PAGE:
Life Insurance Corporation of India (LIC) is the medium of choice for millions of Indians when it comes to securing their future financial well-being. The Indian government is considering asking LIC to bail-out IDBI bank, the worst performing public sector bank, with tax-payer money. The problem staring us right in the face is that if the bank continues to sink down the drain, then what about LIC’s fiduciary responsibility to policyholders.
What does the government want?
LIC has often been the government’s lackey when it comes to buying unwanted things. For the past two years, the centre has failed to find any buyers for the struggling IDBI bank. IDBI’s gross non-performing assets are over $8 billion, a staggering 28 percent of the total. If all of IDBI’s distressed loans are marked down, then NPAs would become 36% of the total. Simply put, for every 100 Rs loaned by the bank, 36 Rs become Non-Performing Asset.
The government infused more than Rs 10,000 crore in the fiscal year 2017-2018. Then in May 2018, Rs 7,881 crore was again infused in IDBI, taking the government’s shareholding to almost 86% in the bank. As per reports, IDBI still needs more than Rs 10,000 crore capital infusion.
So, the government is considering that LIC, which already has more than 10% share in IDBI from some previous rescue attempts, should either infuse around Rs 21,000 crore to acquire a 51% stake or it infuses at least Rs 13,000 crore making its stake in the bank around 40%.
Usually, a majority stakeholder has controlling rights in a company. However, according to a report in BloombergQuint, LIC will not have a say in the bank’s management.
The government wants to bypass the risk-prevention measures
This plan, if it goes through, exposes LIC and millions of Indian citizens to a contagion risk. In layman terms, it means that if LIC puts policyholders’ money into IDBI, then an economic downturn or a collapse of IDBI will spread the problem to millions of citizens for no fault of their own. This is like taking an infection from a small contained part and letting it loose in the whole body.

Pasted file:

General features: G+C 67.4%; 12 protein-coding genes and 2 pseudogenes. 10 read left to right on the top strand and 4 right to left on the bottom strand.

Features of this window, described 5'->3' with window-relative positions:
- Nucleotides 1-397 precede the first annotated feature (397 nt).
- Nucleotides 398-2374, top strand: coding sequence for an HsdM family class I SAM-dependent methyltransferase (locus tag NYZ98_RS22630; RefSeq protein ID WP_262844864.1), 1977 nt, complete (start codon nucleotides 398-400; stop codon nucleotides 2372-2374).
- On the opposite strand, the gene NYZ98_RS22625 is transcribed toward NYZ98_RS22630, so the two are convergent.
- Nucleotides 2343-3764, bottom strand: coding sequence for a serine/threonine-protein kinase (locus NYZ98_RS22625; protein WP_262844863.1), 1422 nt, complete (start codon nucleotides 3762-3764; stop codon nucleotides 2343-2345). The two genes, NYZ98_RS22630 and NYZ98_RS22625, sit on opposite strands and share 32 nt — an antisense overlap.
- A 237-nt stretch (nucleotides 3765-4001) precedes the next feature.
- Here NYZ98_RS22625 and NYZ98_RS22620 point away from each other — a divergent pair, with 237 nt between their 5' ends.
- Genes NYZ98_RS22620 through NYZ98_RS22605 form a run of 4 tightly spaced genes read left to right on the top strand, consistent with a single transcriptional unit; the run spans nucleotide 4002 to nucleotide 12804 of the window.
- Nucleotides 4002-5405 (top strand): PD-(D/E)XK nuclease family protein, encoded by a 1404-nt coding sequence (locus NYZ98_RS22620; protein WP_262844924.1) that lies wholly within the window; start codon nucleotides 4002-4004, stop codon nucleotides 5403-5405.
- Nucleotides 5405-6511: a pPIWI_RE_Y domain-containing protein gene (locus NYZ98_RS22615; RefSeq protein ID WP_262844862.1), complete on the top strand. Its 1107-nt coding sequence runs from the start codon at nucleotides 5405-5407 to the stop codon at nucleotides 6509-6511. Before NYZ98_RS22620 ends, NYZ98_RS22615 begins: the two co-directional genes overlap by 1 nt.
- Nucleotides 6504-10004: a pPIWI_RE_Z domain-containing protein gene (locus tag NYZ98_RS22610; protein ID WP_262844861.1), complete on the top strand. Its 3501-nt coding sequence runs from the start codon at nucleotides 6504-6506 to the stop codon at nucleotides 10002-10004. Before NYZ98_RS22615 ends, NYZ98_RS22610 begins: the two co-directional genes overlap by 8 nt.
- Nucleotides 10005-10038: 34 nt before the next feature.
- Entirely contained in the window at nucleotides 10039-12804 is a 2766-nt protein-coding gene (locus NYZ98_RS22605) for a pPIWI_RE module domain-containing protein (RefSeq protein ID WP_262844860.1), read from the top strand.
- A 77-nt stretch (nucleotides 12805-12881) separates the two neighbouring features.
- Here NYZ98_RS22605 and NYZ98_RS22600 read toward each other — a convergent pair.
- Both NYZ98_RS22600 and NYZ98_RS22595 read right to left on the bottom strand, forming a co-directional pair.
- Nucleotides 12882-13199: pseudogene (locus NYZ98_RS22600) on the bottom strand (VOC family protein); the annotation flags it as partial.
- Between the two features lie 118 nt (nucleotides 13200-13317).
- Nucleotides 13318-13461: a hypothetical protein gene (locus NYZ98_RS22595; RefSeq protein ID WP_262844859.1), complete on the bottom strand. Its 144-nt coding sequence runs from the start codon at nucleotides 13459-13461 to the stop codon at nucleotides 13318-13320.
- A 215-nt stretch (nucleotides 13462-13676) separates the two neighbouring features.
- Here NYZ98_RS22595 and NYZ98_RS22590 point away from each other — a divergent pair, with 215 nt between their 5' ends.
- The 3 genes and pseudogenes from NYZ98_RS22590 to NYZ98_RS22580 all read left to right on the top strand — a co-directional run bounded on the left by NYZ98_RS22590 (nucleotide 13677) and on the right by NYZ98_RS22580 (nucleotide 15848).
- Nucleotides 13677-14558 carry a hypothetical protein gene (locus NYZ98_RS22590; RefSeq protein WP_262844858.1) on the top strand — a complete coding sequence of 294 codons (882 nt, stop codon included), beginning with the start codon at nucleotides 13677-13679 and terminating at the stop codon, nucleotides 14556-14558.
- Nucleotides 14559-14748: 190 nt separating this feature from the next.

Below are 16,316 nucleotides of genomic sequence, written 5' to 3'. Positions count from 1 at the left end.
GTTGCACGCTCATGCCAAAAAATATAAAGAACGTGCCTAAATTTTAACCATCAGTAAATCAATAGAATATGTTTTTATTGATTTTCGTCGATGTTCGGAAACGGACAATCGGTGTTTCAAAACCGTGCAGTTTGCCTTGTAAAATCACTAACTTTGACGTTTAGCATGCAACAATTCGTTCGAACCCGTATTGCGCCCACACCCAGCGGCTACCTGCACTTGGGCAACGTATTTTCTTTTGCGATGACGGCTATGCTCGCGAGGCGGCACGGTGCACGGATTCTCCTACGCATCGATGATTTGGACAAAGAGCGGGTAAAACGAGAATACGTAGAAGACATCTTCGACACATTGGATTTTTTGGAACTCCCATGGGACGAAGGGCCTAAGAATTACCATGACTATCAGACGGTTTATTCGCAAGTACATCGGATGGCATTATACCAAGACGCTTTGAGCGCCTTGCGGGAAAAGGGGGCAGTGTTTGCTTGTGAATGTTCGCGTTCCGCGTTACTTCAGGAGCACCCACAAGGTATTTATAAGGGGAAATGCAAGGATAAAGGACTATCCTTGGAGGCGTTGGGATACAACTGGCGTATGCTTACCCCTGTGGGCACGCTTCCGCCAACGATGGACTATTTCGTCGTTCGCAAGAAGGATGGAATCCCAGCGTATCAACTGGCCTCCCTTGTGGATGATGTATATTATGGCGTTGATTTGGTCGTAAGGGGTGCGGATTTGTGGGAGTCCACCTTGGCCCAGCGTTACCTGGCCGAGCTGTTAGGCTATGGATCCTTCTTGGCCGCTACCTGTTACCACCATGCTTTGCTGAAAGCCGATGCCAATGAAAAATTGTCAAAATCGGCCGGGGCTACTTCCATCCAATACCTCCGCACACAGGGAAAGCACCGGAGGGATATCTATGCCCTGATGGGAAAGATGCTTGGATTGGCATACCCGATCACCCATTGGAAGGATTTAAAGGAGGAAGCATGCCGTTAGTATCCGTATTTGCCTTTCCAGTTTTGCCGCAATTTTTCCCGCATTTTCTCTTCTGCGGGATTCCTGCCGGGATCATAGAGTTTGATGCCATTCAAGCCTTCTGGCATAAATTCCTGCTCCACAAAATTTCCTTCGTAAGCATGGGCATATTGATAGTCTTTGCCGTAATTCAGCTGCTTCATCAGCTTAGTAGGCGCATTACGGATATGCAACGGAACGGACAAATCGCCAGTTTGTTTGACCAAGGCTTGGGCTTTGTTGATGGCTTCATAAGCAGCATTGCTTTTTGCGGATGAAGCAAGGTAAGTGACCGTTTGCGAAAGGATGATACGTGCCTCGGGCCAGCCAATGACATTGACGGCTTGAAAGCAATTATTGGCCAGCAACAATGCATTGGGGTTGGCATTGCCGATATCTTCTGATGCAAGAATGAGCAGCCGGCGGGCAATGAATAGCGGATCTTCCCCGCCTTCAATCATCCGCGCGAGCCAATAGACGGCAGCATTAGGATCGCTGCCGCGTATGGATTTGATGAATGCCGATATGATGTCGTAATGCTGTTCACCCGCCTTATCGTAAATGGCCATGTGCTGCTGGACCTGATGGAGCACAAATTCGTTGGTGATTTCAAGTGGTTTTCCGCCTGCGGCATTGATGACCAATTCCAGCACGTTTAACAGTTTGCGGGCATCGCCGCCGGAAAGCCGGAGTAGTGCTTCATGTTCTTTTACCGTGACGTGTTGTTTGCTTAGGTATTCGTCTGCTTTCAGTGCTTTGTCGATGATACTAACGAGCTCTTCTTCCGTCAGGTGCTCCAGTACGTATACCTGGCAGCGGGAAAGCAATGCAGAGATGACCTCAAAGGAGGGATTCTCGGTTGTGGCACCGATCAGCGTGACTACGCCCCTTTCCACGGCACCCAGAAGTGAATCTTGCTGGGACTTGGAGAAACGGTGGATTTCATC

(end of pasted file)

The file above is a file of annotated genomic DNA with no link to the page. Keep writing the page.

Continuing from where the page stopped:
Insurers do not buy stakes in banks or non-insurer agencies. This is a standard practice followed across the world.
In India, the Life Insurance Corporation, Act 1956 and the Insurance Laws (Amendment) Act, 2015 prohibit LIC (and other insurers) to acquire more than 15% stake in any company. Also, section 35 of the Insurance act prevents LIC from acquiring or controlling a non-insurance company.
For this proposal to go through, the Insurance Regulatory and Development Authority of India (IRDA) will have to clear it, and reports suggest that a meeting is already scheduled for this month-end. Say, the IRDA approves this, then the Securities and Exchange Board of India (SEBI) will have to grant special consideration to LIC.
Now, even if the government can reduce its stake in IDBI without the need of an approval from the Parliament, IDBI will still have to amend its Articles of Association by a special resolution passed by its shareholders.
Why risk the hard-earned money of the Indian citizens for a failing bank?
There have been previous cases when a profitable state-owned entity, such as LIC or ONGC, has been used to bail out debt-ridden companies. This reflects the government’s inability to find buyers, and the government’s response, in turn, will further decrease the prospect of lucrative privatisation in the future.
Economist-author Vivek Kaul took to Twitter and explained the problems in a series of tweets.
This move exposes LIC and Indian citizens to unnecessary and avoidable risk. So, the question becomes why to do this in the first place.
If the government wriggles out from the failing IDBI bank, it won’t have to infuse any capital in the short-term. Moreover, the government can also claim that they are on track with the disinvestment targets.
But what about the common people?